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I had a conversation with my friend.

Me: Thank you for sending this.
Friend: Nothing.
Me: I have to correct you that your response "nothing" is a kind of Chinglish and a proper one is "you are welcome" or "it is my pleasure".

Question: Regardless of the politeness, is the usage "correct somebody that ..." correct? although I am sure that "tell", "suggest" can be used in that way.

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  • “I have to correct you” is fine although it can come across as a little rude depending on the tone used. – jwpfox Nov 25 '20 at 9:07
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    @jwpfox But "Correct you that..." is not very idiomatic. It would be better to say just "I have to correct you." and then explain what was wrong in a new clause or sentence. – Kate Bunting Nov 25 '20 at 9:37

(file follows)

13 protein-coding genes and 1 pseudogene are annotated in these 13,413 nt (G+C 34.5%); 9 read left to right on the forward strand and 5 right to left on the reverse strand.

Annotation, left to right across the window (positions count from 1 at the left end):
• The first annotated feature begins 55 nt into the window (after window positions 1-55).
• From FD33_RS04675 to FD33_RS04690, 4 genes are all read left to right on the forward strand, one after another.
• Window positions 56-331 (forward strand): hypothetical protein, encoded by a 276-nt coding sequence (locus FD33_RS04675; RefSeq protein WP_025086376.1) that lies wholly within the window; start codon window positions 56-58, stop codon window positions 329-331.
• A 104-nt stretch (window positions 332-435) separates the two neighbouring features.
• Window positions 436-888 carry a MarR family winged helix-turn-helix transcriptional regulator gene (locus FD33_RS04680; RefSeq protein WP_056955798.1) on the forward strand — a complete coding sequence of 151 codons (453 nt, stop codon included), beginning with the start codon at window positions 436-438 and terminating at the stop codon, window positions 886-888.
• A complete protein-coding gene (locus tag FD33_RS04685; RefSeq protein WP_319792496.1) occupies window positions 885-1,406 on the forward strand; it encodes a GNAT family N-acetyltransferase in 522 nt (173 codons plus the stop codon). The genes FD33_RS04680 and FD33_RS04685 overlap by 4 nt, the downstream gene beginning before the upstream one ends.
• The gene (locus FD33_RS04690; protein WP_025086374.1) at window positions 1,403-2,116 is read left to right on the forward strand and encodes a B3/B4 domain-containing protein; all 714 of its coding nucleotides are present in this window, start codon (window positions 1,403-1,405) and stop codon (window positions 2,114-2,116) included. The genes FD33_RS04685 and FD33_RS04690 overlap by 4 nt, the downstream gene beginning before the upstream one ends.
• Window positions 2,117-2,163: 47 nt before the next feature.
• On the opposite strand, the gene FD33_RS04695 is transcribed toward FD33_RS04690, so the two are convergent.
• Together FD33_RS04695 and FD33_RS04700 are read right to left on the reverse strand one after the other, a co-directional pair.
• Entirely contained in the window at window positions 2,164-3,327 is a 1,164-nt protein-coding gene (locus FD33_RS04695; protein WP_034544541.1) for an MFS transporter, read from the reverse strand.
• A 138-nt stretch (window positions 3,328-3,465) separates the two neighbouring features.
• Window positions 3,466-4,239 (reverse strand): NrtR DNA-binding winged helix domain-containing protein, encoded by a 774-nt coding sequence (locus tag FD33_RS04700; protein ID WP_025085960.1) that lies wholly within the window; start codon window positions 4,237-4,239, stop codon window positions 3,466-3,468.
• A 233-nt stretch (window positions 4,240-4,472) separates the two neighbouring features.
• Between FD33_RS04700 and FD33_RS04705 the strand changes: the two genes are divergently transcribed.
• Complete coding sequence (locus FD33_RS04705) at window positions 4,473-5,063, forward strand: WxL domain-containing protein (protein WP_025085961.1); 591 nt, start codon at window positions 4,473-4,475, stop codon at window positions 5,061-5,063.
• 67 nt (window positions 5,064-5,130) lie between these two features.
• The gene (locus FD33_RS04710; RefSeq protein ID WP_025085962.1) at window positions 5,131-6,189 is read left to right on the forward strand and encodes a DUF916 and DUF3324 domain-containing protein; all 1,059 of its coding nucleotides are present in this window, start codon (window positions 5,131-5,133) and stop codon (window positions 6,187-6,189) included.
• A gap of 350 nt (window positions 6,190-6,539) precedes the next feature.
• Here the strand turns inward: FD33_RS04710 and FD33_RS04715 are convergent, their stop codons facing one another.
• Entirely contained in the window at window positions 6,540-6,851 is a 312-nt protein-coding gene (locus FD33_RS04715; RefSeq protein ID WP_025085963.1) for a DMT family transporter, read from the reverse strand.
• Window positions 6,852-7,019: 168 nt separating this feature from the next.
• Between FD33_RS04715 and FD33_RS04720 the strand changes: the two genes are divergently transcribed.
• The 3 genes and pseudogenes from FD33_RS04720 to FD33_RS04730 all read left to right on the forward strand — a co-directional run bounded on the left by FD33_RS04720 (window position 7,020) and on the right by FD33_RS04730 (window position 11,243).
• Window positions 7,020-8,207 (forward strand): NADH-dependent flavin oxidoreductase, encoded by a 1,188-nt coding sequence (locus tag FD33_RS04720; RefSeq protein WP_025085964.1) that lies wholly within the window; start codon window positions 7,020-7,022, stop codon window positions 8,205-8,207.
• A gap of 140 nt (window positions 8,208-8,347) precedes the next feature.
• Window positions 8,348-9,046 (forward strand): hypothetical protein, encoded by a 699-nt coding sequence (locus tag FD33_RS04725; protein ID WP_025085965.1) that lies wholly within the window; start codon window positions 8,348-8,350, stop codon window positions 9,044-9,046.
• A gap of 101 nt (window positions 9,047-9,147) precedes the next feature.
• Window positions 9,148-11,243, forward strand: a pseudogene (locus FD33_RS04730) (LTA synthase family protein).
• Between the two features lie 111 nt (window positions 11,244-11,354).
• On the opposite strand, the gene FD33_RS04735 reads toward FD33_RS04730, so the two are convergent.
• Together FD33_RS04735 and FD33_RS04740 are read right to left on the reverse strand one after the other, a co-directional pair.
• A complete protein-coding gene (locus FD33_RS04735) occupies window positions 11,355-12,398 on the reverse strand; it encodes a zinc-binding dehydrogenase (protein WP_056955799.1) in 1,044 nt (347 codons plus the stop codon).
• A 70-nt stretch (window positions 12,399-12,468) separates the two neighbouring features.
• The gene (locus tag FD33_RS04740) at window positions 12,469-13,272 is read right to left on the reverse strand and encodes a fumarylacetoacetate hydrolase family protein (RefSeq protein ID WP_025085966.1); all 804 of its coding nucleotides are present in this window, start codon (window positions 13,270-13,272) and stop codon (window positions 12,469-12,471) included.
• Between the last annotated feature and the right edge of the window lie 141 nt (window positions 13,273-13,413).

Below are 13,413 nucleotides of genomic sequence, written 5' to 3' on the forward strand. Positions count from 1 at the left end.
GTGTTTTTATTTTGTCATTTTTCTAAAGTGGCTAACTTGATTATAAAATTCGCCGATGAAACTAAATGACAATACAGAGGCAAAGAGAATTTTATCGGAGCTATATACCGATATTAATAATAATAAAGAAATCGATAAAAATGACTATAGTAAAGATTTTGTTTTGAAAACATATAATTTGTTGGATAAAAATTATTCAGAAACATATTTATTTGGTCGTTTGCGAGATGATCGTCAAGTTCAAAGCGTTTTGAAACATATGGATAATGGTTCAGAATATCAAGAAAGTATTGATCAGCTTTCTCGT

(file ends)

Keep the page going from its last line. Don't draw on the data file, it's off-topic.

• @KateBunting Totally agree. After that starting phrase the sentence in the question goes badly awry. I was just trying to find one question out of the handful in the question as asked :). – jwpfox Nov 25 '20 at 12:05
  • @KateBunting My work requires reading technological articles which have lots of long sentences. That makes me think long sentence is cool and is a sign of ' advanced English'. So i often try to join short sentences into a longer one. – wuhan Nov 28 '20 at 13:10
  • Well, you could make the explanation into a new clause by separating it with a semicolon or dash. – Kate Bunting Nov 28 '20 at 13:15
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It's grammatically proper English to say "I have to correct you."

"Correct you that..." is not very idiomatic. It would be better to say just "I have to correct you." and then explain what was wrong in a new clause or sentence.

One could imagine a butler in an old fashioned movie saying "I'm truly sorry, but I must correct you on this point sir." However, it doesn't sound like modern usage.

regardless of the politeness

In terms of politeness, it's preferable not to use the phrase at all.

Proposed update:

Me: Thank you for sending this.
Friend: Nothing.
Me: btw, just so you know... "nothing" is a kind of Chinglish. Better to say "You're welcome", "my pleasure", or "no problem."

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